I have made the stretcher frames exactly the right size that I can get my hand under the bottom stretcher and over the top one and, using my entire maxed-out armspan, lift a painting off the wall. I lower it onto my foot and from there onto the floor as gently as possible, walk round it and then carry it, with one hand under the top stretcher. Except this one, which is a few inches too tall. The only way to get it off the wall by myself is to wait until the middle is touch-dry, so I can slip both hands under the bottom and take it off the wall with the canvas tipped onto me. It is not an ideal way to handle a large and very heavy painting.

I am ostensibly making paintings about the landscape, about the UK, etc. Often, however, I think that this is just a scheme to make sure the paintings are connected to the world beyond themselves. The important thing is that the painting should be speaking about something, should have substance - not what that substance is. I suppose that this scheme contradicts itself, really. And the other side of it, the reason it doesn’t matter all that much what the substance of the painting is, is that the idea of a painting’s ability to be about something is my primary interest. By that I mean its ability to be an image as well as an object, to be bound by its materiality and simultaneously transcend it (as an assemblage of signs and references), constantly exploding outward and collapsing inward, back and forth forever.

At exactly 10pm each night the lights automatically switch off, so as of 30 seconds ago I am looking at the biggest painting in semi-darkness. It’s densely packed: five figures, but also a lot of foliage and several buildings, a tilted flagpole, brightly coloured buoys, a fire and some blue ropes. By many people’s standards I’m sure it’s painted in quite a basic way, minimal detail given to the figures, and the natural elements are done in this post-impressionist/Scottish-colourist inspired fashion, blocky shapes and exaggerated colour.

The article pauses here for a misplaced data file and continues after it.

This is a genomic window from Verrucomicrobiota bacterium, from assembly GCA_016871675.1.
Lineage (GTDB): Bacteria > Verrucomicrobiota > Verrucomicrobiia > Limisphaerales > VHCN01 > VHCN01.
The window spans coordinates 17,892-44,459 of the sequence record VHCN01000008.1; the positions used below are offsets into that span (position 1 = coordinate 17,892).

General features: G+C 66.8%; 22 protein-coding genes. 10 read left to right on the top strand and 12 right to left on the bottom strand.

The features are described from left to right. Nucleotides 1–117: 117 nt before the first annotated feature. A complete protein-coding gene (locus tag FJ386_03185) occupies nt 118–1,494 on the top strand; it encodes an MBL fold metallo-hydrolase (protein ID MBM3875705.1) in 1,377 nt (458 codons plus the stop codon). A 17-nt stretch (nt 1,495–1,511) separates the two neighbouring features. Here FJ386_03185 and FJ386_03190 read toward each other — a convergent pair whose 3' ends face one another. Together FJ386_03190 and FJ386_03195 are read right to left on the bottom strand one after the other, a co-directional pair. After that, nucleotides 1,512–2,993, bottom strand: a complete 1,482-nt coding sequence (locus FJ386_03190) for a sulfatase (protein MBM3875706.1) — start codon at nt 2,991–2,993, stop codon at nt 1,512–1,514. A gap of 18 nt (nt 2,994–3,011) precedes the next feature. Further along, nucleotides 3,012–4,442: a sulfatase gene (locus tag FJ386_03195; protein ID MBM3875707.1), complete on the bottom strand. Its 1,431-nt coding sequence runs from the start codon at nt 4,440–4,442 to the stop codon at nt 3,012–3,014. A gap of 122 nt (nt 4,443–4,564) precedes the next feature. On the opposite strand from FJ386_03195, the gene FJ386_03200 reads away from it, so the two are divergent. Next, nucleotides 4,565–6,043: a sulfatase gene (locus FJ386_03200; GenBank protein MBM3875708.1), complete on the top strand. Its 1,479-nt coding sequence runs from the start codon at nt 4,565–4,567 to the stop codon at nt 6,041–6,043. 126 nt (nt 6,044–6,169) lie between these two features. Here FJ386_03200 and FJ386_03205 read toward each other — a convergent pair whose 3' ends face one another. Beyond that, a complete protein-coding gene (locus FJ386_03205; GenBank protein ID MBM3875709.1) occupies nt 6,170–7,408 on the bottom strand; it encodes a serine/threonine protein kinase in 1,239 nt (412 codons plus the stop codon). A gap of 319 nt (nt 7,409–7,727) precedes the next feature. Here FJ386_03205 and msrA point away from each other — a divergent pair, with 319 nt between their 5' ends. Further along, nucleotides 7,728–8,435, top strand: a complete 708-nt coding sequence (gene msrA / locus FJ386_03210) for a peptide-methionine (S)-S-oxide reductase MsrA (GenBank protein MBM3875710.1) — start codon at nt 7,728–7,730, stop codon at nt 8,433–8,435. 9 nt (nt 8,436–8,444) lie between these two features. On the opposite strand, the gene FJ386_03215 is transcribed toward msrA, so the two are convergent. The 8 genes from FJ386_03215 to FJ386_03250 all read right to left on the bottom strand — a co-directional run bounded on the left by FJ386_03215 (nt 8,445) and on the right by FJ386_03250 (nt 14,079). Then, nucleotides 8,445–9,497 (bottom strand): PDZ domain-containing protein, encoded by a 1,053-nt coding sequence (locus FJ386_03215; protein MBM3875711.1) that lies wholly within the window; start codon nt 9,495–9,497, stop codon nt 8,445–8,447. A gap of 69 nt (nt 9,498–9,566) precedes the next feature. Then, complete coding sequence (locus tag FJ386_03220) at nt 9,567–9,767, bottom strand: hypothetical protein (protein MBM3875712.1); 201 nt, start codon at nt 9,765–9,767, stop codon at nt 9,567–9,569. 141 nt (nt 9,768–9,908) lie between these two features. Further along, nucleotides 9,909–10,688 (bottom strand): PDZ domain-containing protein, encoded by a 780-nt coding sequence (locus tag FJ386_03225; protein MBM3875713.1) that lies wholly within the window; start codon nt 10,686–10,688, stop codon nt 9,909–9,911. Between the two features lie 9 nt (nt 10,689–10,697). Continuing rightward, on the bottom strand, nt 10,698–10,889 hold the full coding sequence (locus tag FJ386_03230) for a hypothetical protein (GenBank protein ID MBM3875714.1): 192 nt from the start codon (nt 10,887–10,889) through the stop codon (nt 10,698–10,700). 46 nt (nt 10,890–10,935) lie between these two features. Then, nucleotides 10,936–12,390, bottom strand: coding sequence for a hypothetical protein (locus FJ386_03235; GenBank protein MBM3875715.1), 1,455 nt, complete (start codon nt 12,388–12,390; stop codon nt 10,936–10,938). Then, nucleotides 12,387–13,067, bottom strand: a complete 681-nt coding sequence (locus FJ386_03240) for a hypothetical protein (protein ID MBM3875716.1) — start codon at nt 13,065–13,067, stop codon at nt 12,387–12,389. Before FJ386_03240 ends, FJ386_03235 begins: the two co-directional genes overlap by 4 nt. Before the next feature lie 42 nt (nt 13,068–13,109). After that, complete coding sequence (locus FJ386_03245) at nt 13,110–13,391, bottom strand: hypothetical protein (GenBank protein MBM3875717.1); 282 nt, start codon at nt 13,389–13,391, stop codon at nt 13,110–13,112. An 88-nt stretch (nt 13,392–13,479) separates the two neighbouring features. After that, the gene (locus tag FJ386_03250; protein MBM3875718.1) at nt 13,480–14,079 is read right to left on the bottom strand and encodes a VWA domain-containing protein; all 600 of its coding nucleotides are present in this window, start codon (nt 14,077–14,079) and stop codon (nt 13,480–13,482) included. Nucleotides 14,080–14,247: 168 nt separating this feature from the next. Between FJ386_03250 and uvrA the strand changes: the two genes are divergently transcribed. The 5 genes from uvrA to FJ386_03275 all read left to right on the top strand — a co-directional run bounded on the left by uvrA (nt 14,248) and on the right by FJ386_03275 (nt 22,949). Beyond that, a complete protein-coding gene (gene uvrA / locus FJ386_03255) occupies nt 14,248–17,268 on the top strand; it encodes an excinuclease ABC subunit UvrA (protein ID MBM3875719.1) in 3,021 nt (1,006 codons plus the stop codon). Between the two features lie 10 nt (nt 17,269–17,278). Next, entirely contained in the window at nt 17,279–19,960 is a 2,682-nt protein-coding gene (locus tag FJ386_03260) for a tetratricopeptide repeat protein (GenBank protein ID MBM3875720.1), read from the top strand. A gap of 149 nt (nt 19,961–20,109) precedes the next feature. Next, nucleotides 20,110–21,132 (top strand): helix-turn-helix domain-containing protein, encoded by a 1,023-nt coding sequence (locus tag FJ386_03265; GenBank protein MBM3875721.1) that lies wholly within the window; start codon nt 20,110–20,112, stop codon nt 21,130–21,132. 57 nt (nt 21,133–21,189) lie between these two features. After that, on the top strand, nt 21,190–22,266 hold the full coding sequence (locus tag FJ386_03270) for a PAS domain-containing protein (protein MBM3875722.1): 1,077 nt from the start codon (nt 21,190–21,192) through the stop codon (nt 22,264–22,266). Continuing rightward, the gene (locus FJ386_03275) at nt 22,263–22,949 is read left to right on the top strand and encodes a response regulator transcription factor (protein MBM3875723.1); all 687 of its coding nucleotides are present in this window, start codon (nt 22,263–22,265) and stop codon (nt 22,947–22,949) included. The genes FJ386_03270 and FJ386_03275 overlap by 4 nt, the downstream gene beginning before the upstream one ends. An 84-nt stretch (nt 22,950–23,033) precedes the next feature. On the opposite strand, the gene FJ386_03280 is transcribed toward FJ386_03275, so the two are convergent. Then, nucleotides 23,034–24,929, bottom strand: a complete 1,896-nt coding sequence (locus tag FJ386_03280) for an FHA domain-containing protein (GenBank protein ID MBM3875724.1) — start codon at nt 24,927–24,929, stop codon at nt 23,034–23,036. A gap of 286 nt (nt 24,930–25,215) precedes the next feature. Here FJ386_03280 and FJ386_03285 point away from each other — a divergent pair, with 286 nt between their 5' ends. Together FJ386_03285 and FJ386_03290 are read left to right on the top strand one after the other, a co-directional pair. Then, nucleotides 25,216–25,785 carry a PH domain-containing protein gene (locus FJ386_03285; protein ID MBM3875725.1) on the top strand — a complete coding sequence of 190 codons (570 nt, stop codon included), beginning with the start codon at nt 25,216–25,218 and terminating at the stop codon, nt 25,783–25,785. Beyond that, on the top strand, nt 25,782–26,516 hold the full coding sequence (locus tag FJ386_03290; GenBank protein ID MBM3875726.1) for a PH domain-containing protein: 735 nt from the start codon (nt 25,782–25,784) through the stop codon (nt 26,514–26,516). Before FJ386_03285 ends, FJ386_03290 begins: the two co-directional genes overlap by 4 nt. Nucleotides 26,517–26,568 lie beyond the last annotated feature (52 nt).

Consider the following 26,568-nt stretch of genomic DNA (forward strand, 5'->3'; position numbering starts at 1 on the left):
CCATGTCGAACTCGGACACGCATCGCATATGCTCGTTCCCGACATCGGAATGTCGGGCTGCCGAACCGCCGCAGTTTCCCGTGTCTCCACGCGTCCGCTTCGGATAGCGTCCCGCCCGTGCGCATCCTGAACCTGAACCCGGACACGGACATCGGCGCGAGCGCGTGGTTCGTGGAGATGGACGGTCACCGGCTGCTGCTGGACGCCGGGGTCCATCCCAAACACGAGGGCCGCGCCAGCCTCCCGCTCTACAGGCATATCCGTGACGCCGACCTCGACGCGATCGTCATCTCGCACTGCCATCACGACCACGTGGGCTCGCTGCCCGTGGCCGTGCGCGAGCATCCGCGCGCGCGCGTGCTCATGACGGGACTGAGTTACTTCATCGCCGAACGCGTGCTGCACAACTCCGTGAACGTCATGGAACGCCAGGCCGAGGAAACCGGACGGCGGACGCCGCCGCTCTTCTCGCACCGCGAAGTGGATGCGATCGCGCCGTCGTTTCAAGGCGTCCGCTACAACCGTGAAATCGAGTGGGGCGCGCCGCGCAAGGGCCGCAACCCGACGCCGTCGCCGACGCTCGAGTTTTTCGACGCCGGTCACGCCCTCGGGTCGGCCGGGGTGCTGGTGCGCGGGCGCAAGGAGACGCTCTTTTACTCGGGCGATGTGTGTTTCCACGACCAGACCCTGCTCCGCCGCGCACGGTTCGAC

I was never entirely sure about the composition when I got started painting, and quite quickly decided to get rid of a river with a heavy stone bridge across it, a kayaker underneath, a little boy fishing AND and a man in speedos diving off it. I replaced it with three ‘hop oasts’ - the buildings in which hops were dried after being picked by seasonal workers, up until the 1980s. They are truly bizarre looking buildings. There’s something a little sinister about them, in fact, with their thick walls, pointed red roofs and white caps which rotate in the wind. They certainly have the hauntological folk aesthetic which I’ve noticed is popular with artists back at home lately. It’s a bit of a regressive fascination, maybe. A retreat into folklore as a denial of the present? I certainly see it as a part of this crisis-toned search for authenticity in England, and even a tiny bit indulgent. But this is what I’m struggling with, too. Looking at the past to understand the future, not to escape from the present.

In the painting with the buoys there’s a lot of yellow and blue. I’ve tried to have some interesting things happen tonally with the blue, slipping into green and red, in places the colour changes hue but stays in the same tonal key, so in low light it will start to merge in the eye. Even in good light the super-saturated pigment can be overwhelming and it can be hard to distinguish colours, so I think you get the feeling of twilight, or an indeterminate gloomy time of day. The people are wearing summer clothes, so it must either be late evening, or just before a thunderstorm, for it to be this dark and for them to be outdoors. The man on the left has his hands cupped around his eyes, to see - he is looking in the direction of the main light source - and he might be trying to spot something or he might be trying to shout something - a warning perhaps. There’s a sickly foreboding in the yellow which flecks the central group and the fishing hut and is also draped across the top of the painting as the sky. The greenery is lush despite it, but this is the lascivious lushness of decadent excess: a sort of fin-de-siecle languorousness. Weeds growing out-of-control over an ageing image of Englishness. And a fire bursts out of the middle.